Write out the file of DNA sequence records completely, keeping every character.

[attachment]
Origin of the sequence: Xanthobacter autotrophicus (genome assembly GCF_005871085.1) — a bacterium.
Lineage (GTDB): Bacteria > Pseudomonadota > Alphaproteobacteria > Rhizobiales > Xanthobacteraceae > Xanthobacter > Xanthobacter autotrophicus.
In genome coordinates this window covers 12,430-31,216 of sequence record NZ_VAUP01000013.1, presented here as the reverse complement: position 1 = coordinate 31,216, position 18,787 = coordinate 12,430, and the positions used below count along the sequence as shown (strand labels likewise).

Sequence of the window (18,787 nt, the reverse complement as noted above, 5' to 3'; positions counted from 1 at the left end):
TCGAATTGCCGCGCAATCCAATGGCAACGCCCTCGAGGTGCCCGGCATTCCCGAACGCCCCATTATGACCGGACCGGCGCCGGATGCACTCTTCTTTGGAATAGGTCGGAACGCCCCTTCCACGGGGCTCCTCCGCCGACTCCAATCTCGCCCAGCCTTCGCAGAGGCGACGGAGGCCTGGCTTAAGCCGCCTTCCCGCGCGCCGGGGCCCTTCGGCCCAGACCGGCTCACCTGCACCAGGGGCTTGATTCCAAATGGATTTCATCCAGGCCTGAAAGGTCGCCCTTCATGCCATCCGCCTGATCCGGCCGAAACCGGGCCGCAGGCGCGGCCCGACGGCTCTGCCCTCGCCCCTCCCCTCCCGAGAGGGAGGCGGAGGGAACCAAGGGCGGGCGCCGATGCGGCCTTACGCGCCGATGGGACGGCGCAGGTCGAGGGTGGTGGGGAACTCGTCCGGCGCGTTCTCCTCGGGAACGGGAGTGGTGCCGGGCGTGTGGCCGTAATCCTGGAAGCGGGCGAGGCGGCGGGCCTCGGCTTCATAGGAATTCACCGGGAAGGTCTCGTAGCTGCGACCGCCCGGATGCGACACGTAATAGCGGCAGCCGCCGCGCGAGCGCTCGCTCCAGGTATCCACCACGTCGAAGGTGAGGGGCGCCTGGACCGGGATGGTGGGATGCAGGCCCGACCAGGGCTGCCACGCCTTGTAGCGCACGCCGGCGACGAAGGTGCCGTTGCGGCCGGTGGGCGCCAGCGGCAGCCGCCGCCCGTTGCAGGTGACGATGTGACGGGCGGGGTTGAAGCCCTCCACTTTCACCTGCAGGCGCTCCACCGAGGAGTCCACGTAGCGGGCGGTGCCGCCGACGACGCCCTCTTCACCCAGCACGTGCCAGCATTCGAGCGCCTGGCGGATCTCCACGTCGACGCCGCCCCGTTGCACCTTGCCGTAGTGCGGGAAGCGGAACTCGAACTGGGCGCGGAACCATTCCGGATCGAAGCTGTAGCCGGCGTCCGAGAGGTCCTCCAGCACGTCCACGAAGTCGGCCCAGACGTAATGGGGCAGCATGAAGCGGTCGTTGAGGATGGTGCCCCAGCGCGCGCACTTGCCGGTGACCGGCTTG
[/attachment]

Origin of the sequence: Xanthobacter autotrophicus (genome assembly GCF_005871085.1) — a bacterium.
Lineage (GTDB): Bacteria > Pseudomonadota > Alphaproteobacteria > Rhizobiales > Xanthobacteraceae > Xanthobacter > Xanthobacter autotrophicus.
In genome coordinates this window covers 12,430-31,216 of sequence record NZ_VAUP01000013.1, presented here as the reverse complement: position 1 = coordinate 31,216, position 18,787 = coordinate 12,430, and the positions used below count along the sequence as shown (strand labels likewise).

Sequence of the window (18,787 nt, the reverse complement as noted above, 5' to 3'; positions counted from 1 at the left end):
TCGAATTGCCGCGCAATCCAATGGCAACGCCCTCGAGGTGCCCGGCATTCCCGAACGCCCCATTATGACCGGACCGGCGCCGGATGCACTCTTCTTTGGAATAGGTCGGAACGCCCCTTCCACGGGGCTCCTCCGCCGACTCCAATCTCGCCCAGCCTTCGCAGAGGCGACGGAGGCCTGGCTTAAGCCGCCTTCCCGCGCGCCGGGGCCCTTCGGCCCAGACCGGCTCACCTGCACCAGGGGCTTGATTCCAAATGGATTTCATCCAGGCCTGAAAGGTCGCCCTTCATGCCATCCGCCTGATCCGGCCGAAACCGGGCCGCAGGCGCGGCCCGACGGCTCTGCCCTCGCCCCTCCCCTCCCGAGAGGGAGGCGGAGGGAACCAAGGGCGGGCGCCGATGCGGCCTTACGCGCCGATGGGACGGCGCAGGTCGAGGGTGGTGGGGAACTCGTCCGGCGCGTTCTCCTCGGGAACGGGAGTGGTGCCGGGCGTGTGGCCGTAATCCTGGAAGCGGGCGAGGCGGCGGGCCTCGGCTTCATAGGAATTCACCGGGAAGGTCTCGTAGCTGCGACCGCCCGGATGCGACACGTAATAGCGGCAGCCGCCGCGCGAGCGCTCGCTCCAGGTATCCACCACGTCGAAGGTGAGGGGCGCCTGGACCGGGATGGTGGGATGCAGGCCCGACCAGGGCTGCCACGCCTTGTAGCGCACGCCGGCGACGAAGGTGCCGTTGCGGCCGGTGGGCGCCAGCGGCAGCCGCCGCCCGTTGCAGGTGACGATGTGACGGGCGGGGTTGAAGCCCTCCACTTTCACCTGCAGGCGCTCCACCGAGGAGTCCACGTAGCGGGCGGTGCCGCCGACGACGCCCTCTTCACCCAGCACGTGCCAGCATTCGAGCGCCTGGCGGATCTCCACGTCGACGCCGCCCCGTTGCACCTTGCCGTAGTGCGGGAAGCGGAACTCGAACTGGGCGCGGAACCATTCCGGATCGAAGCTGTAGCCGGCGTCCGAGAGGTCCTCCAGCACGTCCACGAAGTCGGCCCAGACGTAATGGGGCAGCATGAAGCGGTCGTTGAGGATGGTGCCCCAGCGCGCGCACTTGCCGGTGACCGGCTTG